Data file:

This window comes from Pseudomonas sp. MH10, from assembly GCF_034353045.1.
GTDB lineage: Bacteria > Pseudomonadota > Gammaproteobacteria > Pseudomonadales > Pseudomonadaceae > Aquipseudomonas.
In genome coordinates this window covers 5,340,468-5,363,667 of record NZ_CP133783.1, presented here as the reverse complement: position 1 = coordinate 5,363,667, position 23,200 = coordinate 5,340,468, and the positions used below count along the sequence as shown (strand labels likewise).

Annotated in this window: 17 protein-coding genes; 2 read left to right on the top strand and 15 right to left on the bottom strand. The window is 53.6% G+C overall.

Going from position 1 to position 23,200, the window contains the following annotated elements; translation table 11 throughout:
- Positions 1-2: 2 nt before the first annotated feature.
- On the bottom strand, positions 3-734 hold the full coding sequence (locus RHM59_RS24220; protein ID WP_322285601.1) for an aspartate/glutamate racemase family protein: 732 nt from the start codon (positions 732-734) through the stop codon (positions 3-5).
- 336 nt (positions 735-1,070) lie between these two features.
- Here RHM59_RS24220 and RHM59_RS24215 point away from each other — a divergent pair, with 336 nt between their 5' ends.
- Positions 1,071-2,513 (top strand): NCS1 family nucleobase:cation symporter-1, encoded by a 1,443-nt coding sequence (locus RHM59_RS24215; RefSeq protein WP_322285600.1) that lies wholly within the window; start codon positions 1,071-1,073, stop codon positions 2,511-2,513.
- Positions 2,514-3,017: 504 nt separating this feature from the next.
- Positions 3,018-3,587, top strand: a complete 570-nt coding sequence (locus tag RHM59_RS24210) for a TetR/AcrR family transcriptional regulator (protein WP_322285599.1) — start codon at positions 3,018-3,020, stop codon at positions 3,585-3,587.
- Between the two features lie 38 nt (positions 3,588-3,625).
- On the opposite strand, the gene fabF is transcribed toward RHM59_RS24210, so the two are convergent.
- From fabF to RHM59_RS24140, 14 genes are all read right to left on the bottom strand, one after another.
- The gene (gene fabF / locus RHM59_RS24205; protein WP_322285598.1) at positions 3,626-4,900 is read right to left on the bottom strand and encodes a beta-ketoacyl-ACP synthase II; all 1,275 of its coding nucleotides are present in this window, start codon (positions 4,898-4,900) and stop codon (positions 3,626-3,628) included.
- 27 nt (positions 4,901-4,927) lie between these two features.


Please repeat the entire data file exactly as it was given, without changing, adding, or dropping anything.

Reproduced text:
This window comes from Pseudomonas sp. MH10, from assembly GCF_034353045.1.
GTDB lineage: Bacteria > Pseudomonadota > Gammaproteobacteria > Pseudomonadales > Pseudomonadaceae > Aquipseudomonas.
In genome coordinates this window covers 5,340,468-5,363,667 of record NZ_CP133783.1, presented here as the reverse complement: position 1 = coordinate 5,363,667, position 23,200 = coordinate 5,340,468, and the positions used below count along the sequence as shown (strand labels likewise).

Annotated in this window: 17 protein-coding genes; 2 read left to right on the top strand and 15 right to left on the bottom strand. The window is 53.6% G+C overall.

Going from position 1 to position 23,200, the window contains the following annotated elements; translation table 11 throughout:
- Positions 1-2: 2 nt before the first annotated feature.
- On the bottom strand, positions 3-734 hold the full coding sequence (locus RHM59_RS24220; protein ID WP_322285601.1) for an aspartate/glutamate racemase family protein: 732 nt from the start codon (positions 732-734) through the stop codon (positions 3-5).
- 336 nt (positions 735-1,070) lie between these two features.
- Here RHM59_RS24220 and RHM59_RS24215 point away from each other — a divergent pair, with 336 nt between their 5' ends.
- Positions 1,071-2,513 (top strand): NCS1 family nucleobase:cation symporter-1, encoded by a 1,443-nt coding sequence (locus RHM59_RS24215; RefSeq protein WP_322285600.1) that lies wholly within the window; start codon positions 1,071-1,073, stop codon positions 2,511-2,513.
- Positions 2,514-3,017: 504 nt separating this feature from the next.
- Positions 3,018-3,587, top strand: a complete 570-nt coding sequence (locus tag RHM59_RS24210) for a TetR/AcrR family transcriptional regulator (protein WP_322285599.1) — start codon at positions 3,018-3,020, stop codon at positions 3,585-3,587.
- Between the two features lie 38 nt (positions 3,588-3,625).
- On the opposite strand, the gene fabF is transcribed toward RHM59_RS24210, so the two are convergent.
- From fabF to RHM59_RS24140, 14 genes are all read right to left on the bottom strand, one after another.
- The gene (gene fabF / locus RHM59_RS24205; protein WP_322285598.1) at positions 3,626-4,900 is read right to left on the bottom strand and encodes a beta-ketoacyl-ACP synthase II; all 1,275 of its coding nucleotides are present in this window, start codon (positions 4,898-4,900) and stop codon (positions 3,626-3,628) included.
- 27 nt (positions 4,901-4,927) lie between these two features.